When life itself seems lunatic, who knows where madness lies?
I recently created an image that I have wanted to create for almost of my entire life. Let me explain.
Growing up, we had in our house a slender, wooden statue of Don Quixote that stood on a small table near my room. I was always fascinated by the statue and more so the story of Don Quixote as a man of great imagination and conviction, a man of determination despite his ultimate shortcomings and a man who was unafraid to put everything he had into his ideals. I see a lot of myself in him, right along with the questionable sanity part, and it is in his spirit of unbridled imagination that I feel I am able to peel away the “real world” and bring about much of the art I create and along with Don Quixote, I also have my parents to thanks for this.
My parents were always supportive of my creative ventures and never tried to steer me away from pursuing them. They encouraged me to do my art from an early age and I have them to thank for giving me that freedom and allowing my imagination to evolve and prosper. As I grew older I started buying porcelain figures of Don Quixote for my parents, perhaps as a subliminal way of thanking them for allowing me to pursue the windmills in my head and tilt the great beasts and they always loved receiving them.
Many years ago I had a vision of him I wanted to create but only if I felt I could do it the justice it deserved as I felt it was to be one of the most important and personal images I might ever create as an homage to my parents based off of this literary adventurer…. so the challenge was on to do it!
I feel patience and research is often times an artist’s greatest strength and I know for myself, I will slowly acquire what I need for a shot or create it from scratch spending whatever time necessary in the process. As a result of this, over time I slowly shot the necessary images that would compose of the background through my travels: a winding path down the backside of Mt.Tamalpais, a windmill near the end of Golden Gate park in San Francisco, and a rocky pass in central Ireland.
The next part was creating the elements of his armor. I was not able to find his signature helmet anywhere online, so I made one out of a piece of luan wood and one of our mixing bowls (please, no one tell my wife, ok?) using some texturing techniques to age it and make it look rusted as his armor was not new and shiny by any means. The body armor was actually a rubbery chest plate from a roman gladiator costume that looked a bit fake, however I knew I could change it how I wanted in Adobe Photoshop to get the look I wanted. I rounded out the armor with a pair of old leather welding gloves and a dowel rod to represent his lance.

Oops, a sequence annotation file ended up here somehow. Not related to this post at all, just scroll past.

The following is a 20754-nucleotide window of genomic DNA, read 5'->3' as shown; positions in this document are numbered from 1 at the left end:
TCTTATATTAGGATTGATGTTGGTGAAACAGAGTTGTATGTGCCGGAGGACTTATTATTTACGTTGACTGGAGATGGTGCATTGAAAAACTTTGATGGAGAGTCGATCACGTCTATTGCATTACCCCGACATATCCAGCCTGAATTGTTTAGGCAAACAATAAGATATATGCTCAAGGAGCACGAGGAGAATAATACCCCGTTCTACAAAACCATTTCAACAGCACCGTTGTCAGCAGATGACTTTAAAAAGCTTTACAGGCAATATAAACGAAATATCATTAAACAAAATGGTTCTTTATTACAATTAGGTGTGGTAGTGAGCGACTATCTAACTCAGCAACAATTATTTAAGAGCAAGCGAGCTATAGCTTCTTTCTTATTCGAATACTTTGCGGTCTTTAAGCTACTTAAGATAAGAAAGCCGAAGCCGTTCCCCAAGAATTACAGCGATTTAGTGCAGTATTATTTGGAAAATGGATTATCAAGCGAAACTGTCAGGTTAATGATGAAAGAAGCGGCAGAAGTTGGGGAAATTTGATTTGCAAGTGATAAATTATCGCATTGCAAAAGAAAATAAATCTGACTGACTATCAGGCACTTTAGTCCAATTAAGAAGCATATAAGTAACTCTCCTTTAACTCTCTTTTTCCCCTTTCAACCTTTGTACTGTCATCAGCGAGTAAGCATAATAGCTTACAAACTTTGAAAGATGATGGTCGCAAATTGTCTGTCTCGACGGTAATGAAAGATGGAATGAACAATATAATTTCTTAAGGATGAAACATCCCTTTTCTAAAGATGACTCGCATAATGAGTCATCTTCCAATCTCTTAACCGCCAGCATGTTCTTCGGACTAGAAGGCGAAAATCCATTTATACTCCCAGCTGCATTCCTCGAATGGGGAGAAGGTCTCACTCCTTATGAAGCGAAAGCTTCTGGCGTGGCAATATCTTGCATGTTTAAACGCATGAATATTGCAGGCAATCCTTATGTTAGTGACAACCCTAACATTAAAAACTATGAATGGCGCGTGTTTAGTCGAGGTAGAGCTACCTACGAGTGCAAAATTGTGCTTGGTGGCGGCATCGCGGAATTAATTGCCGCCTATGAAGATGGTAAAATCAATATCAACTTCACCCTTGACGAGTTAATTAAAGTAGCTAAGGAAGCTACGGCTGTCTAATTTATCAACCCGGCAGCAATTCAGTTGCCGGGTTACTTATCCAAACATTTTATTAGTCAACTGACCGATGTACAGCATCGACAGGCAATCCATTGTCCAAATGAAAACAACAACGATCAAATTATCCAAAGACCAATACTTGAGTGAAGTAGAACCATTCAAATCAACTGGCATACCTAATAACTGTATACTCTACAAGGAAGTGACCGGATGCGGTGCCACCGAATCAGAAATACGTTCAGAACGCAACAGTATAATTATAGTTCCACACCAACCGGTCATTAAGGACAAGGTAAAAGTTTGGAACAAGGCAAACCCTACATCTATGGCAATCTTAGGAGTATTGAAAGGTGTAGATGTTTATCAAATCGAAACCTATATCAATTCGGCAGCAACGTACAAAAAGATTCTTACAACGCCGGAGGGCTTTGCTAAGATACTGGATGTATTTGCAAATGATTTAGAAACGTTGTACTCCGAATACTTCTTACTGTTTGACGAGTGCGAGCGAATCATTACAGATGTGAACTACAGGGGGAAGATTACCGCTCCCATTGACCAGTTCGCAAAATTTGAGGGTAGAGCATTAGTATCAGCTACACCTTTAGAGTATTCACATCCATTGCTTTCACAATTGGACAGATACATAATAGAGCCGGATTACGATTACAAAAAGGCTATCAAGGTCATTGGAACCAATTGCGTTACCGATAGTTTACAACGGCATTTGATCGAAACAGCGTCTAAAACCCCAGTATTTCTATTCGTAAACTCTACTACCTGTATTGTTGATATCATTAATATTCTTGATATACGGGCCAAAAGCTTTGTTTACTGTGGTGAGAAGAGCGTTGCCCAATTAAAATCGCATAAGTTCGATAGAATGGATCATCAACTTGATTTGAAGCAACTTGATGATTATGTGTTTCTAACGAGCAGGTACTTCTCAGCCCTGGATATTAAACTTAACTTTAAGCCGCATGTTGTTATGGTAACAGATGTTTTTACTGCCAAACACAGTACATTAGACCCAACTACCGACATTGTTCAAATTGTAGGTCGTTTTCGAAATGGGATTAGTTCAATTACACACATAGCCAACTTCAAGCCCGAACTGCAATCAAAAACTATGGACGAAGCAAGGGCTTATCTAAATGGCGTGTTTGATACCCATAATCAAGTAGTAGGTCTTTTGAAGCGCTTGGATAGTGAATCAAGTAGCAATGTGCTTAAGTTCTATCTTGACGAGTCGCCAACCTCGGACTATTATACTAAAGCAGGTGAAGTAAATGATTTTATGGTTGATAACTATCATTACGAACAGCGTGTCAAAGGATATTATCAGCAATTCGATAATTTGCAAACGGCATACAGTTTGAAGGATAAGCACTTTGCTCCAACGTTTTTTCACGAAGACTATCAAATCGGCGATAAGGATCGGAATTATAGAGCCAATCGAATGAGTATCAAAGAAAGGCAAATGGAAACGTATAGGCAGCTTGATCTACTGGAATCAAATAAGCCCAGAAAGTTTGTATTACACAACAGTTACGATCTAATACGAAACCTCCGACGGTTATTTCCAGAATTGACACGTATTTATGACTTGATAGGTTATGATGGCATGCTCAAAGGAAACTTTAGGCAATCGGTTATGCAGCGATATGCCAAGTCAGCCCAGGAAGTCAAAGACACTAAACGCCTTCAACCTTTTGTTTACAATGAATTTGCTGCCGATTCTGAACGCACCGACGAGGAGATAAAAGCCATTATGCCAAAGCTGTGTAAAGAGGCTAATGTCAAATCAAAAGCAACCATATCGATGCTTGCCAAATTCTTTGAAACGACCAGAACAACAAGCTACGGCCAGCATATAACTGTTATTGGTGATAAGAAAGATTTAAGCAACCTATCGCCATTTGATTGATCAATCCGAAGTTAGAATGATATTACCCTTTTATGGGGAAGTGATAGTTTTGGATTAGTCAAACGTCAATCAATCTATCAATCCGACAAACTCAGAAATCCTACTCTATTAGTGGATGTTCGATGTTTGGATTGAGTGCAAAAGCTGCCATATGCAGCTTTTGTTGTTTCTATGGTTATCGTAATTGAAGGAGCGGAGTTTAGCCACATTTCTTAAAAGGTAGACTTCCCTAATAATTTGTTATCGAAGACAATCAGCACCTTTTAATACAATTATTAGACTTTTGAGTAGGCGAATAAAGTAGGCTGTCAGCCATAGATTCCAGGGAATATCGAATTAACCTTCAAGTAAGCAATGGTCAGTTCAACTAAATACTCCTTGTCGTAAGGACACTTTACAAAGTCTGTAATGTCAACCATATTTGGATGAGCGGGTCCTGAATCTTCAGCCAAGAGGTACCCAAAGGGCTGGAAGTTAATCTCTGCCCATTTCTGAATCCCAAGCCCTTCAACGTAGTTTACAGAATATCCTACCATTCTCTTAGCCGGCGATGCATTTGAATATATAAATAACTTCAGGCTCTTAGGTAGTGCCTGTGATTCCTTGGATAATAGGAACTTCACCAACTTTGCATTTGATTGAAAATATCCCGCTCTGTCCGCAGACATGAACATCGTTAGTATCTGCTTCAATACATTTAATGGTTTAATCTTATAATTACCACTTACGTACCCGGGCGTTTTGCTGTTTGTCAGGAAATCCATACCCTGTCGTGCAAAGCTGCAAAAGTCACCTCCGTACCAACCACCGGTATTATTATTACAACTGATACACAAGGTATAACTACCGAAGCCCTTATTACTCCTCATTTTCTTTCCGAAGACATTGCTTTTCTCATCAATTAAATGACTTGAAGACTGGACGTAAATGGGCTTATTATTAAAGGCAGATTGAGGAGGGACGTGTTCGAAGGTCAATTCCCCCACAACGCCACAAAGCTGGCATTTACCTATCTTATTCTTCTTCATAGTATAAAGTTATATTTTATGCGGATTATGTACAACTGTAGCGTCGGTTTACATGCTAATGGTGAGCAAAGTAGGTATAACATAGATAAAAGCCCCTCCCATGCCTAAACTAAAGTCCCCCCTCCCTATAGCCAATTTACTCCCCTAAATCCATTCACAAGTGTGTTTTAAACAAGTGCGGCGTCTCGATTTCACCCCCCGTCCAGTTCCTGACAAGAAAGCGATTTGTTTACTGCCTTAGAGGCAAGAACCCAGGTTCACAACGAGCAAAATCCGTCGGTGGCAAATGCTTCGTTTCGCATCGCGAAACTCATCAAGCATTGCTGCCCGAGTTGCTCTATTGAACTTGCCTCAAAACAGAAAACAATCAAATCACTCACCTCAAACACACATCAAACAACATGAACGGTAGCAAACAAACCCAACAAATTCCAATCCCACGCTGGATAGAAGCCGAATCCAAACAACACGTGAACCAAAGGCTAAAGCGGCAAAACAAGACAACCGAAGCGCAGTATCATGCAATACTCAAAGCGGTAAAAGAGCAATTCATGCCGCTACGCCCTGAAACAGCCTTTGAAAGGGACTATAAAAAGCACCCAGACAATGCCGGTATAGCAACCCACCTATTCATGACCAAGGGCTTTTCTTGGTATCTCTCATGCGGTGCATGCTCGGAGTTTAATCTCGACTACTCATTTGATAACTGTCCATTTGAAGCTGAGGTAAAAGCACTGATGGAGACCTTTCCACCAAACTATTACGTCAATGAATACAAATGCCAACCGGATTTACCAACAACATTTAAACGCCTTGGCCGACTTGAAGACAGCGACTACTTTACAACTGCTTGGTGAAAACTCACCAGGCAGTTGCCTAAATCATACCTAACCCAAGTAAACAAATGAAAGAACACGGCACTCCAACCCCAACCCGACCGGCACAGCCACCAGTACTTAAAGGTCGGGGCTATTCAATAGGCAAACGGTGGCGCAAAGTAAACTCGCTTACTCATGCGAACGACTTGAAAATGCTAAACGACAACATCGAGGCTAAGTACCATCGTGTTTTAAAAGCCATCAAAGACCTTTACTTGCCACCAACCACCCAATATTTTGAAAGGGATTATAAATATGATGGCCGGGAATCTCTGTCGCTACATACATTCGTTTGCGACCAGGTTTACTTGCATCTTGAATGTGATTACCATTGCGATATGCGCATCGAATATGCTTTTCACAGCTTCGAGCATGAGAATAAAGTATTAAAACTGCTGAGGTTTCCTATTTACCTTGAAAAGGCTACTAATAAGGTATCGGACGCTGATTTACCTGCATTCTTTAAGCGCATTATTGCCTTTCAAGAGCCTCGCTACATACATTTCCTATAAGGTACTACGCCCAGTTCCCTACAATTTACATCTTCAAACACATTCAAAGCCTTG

Whenever I shoot I try to get the look I want, but also get other emotions in case I might want options later when I go to edit. Knowing how I wanted the composition I did know that being offset from the lens was key to the final image and details like that is key to getting a believable final edit. Because the subject was to be set outside in a somewhat overcast environment, I tried to get an even, ambient look to the lighting with only subtle shadows, again knowing what type setting you are putting the subject into is key to how you light them and the believability of the final image.
I often times shoot hundreds of variations of a pose/look to ensure I have what I need for my final edit so once I felt had enough to work with in the way of range of emotions it was off to Photoshoplandia to put all the pieces together.
Once in photoshop, I did things like mix the background elements together, battered the windmills, tattered the armor, and overall blend everything into one cohesive composite.
I was very pleased with the final results and feel it is a fitting tribute to my parents from whom I derived the strength to do anything I put my mind to. So in the final image – unlike in the original story – it is clear that Don Quioxte is indeed defeating all the windmills he has come across as he readies himself for the next one to challenge as this is how I often times see myself. I love a good challenge, even if the challenge is all in my head, and I am always sizing up my imagination to see just what new Quixotic adversary I will be tilting next.
Will it some day lead me to my own insanity much like Don Quixote? Will this endless pursuit break my soul? Who knows? But what I do know is I will continue to pursue my passion to create art for as long as I am still breathing
To see a speed edit of this image check it out on my YouTube channel here.
Many thanks to Mark for a great dose of motivation with this insight into his creative flow! You can learn more about Mark Rodriguez by clicking through to his website, Instagram, Twitter, Facebook, and Google+.